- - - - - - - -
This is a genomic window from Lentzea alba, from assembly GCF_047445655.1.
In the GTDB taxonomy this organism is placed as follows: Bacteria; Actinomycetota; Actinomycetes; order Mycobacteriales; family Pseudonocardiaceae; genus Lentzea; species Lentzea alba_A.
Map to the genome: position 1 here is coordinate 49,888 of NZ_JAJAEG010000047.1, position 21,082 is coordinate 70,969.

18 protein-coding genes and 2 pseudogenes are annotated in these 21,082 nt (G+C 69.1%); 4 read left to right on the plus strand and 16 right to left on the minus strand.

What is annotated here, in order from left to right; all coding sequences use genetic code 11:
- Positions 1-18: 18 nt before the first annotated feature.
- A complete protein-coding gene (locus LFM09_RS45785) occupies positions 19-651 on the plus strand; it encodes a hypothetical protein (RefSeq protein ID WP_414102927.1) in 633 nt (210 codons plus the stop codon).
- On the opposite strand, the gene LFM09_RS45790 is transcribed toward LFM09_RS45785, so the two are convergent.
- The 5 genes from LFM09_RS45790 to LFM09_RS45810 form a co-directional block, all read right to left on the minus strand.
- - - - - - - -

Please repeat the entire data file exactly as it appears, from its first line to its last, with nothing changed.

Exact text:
This is a genomic window from Lentzea alba, from assembly GCF_047445655.1.
In the GTDB taxonomy this organism is placed as follows: Bacteria; Actinomycetota; Actinomycetes; order Mycobacteriales; family Pseudonocardiaceae; genus Lentzea; species Lentzea alba_A.
Map to the genome: position 1 here is coordinate 49,888 of NZ_JAJAEG010000047.1, position 21,082 is coordinate 70,969.

18 protein-coding genes and 2 pseudogenes are annotated in these 21,082 nt (G+C 69.1%); 4 read left to right on the plus strand and 16 right to left on the minus strand.

What is annotated here, in order from left to right; all coding sequences use genetic code 11:
- Positions 1-18: 18 nt before the first annotated feature.
- A complete protein-coding gene (locus LFM09_RS45785) occupies positions 19-651 on the plus strand; it encodes a hypothetical protein (RefSeq protein ID WP_414102927.1) in 633 nt (210 codons plus the stop codon).
- On the opposite strand, the gene LFM09_RS45790 is transcribed toward LFM09_RS45785, so the two are convergent.
- The 5 genes from LFM09_RS45790 to LFM09_RS45810 form a co-directional block, all read right to left on the minus strand.